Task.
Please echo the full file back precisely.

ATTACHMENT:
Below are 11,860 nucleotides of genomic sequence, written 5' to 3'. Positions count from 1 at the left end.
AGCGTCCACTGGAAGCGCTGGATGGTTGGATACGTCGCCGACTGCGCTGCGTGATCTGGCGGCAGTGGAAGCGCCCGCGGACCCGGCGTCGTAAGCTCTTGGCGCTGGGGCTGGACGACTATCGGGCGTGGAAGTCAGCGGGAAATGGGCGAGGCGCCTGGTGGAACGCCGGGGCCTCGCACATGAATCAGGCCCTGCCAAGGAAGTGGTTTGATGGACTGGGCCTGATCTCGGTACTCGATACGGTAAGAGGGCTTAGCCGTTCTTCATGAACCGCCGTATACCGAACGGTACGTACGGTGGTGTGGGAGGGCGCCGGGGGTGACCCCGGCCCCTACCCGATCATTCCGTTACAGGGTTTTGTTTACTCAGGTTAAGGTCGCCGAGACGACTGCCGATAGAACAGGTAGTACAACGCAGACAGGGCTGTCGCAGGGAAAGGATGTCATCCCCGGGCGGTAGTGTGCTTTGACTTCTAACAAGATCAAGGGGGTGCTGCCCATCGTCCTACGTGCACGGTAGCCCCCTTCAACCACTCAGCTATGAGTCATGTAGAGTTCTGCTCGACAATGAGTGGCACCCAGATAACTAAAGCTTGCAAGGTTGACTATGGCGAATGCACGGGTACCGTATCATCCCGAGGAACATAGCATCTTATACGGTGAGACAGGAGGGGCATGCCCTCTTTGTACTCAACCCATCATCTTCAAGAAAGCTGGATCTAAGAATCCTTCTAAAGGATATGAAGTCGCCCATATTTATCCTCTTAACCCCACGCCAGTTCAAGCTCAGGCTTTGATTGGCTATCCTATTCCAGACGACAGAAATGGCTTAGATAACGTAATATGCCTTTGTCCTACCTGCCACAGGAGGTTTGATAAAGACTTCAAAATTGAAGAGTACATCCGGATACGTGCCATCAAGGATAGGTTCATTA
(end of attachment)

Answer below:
Below are 11,860 nucleotides of genomic sequence, written 5' to 3'. Positions count from 1 at the left end.
AGCGTCCACTGGAAGCGCTGGATGGTTGGATACGTCGCCGACTGCGCTGCGTGATCTGGCGGCAGTGGAAGCGCCCGCGGACCCGGCGTCGTAAGCTCTTGGCGCTGGGGCTGGACGACTATCGGGCGTGGAAGTCAGCGGGAAATGGGCGAGGCGCCTGGTGGAACGCCGGGGCCTCGCACATGAATCAGGCCCTGCCAAGGAAGTGGTTTGATGGACTGGGCCTGATCTCGGTACTCGATACGGTAAGAGGGCTTAGCCGTTCTTCATGAACCGCCGTATACCGAACGGTACGTACGGTGGTGTGGGAGGGCGCCGGGGGTGACCCCGGCCCCTACCCGATCATTCCGTTACAGGGTTTTGTTTACTCAGGTTAAGGTCGCCGAGACGACTGCCGATAGAACAGGTAGTACAACGCAGACAGGGCTGTCGCAGGGAAAGGATGTCATCCCCGGGCGGTAGTGTGCTTTGACTTCTAACAAGATCAAGGGGGTGCTGCCCATCGTCCTACGTGCACGGTAGCCCCCTTCAACCACTCAGCTATGAGTCATGTAGAGTTCTGCTCGACAATGAGTGGCACCCAGATAACTAAAGCTTGCAAGGTTGACTATGGCGAATGCACGGGTACCGTATCATCCCGAGGAACATAGCATCTTATACGGTGAGACAGGAGGGGCATGCCCTCTTTGTACTCAACCCATCATCTTCAAGAAAGCTGGATCTAAGAATCCTTCTAAAGGATATGAAGTCGCCCATATTTATCCTCTTAACCCCACGCCAGTTCAAGCTCAGGCTTTGATTGGCTATCCTATTCCAGACGACAGAAATGGCTTAGATAACGTAATATGCCTTTGTCCTACCTGCCACAGGAGGTTTGATAAAGACTTCAAAATTGAAGAGTACATCCGGATACGTGCCATCAAGGATAGGTTCATTA